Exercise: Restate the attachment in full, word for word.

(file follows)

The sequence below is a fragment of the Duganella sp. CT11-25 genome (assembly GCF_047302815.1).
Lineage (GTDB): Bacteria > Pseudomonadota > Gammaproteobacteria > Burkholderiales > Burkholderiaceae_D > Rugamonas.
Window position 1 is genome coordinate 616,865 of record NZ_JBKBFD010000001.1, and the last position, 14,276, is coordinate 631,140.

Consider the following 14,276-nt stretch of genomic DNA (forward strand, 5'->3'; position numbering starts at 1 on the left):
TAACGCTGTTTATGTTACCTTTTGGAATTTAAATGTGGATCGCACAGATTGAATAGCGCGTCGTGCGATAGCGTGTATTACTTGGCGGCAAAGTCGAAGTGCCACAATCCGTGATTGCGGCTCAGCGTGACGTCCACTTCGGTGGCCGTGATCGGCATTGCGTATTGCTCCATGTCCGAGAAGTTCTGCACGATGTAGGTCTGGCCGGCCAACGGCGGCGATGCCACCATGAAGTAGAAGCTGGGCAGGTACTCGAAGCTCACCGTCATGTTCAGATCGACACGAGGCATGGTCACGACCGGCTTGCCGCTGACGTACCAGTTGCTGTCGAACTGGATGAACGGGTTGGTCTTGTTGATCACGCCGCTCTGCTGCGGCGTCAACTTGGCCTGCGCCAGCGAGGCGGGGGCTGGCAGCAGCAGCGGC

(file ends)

The sequence below is a fragment of the Duganella sp. CT11-25 genome (assembly GCF_047302815.1).
Lineage (GTDB): Bacteria > Pseudomonadota > Gammaproteobacteria > Burkholderiales > Burkholderiaceae_D > Rugamonas.
Window position 1 is genome coordinate 616,865 of record NZ_JBKBFD010000001.1, and the last position, 14,276, is coordinate 631,140.

Consider the following 14,276-nt stretch of genomic DNA (forward strand, 5'->3'; position numbering starts at 1 on the left):
TAACGCTGTTTATGTTACCTTTTGGAATTTAAATGTGGATCGCACAGATTGAATAGCGCGTCGTGCGATAGCGTGTATTACTTGGCGGCAAAGTCGAAGTGCCACAATCCGTGATTGCGGCTCAGCGTGACGTCCACTTCGGTGGCCGTGATCGGCATTGCGTATTGCTCCATGTCCGAGAAGTTCTGCACGATGTAGGTCTGGCCGGCCAACGGCGGCGATGCCACCATGAAGTAGAAGCTGGGCAGGTACTCGAAGCTCACCGTCATGTTCAGATCGACACGAGGCATGGTCACGACCGGCTTGCCGCTGACGTACCAGTTGCTGTCGAACTGGATGAACGGGTTGGTCTTGTTGATCACGCCGCTCTGCTGCGGCGTCAACTTGGCCTGCGCCAGCGAGGCGGGGGCTGGCAGCAGCAGCGGC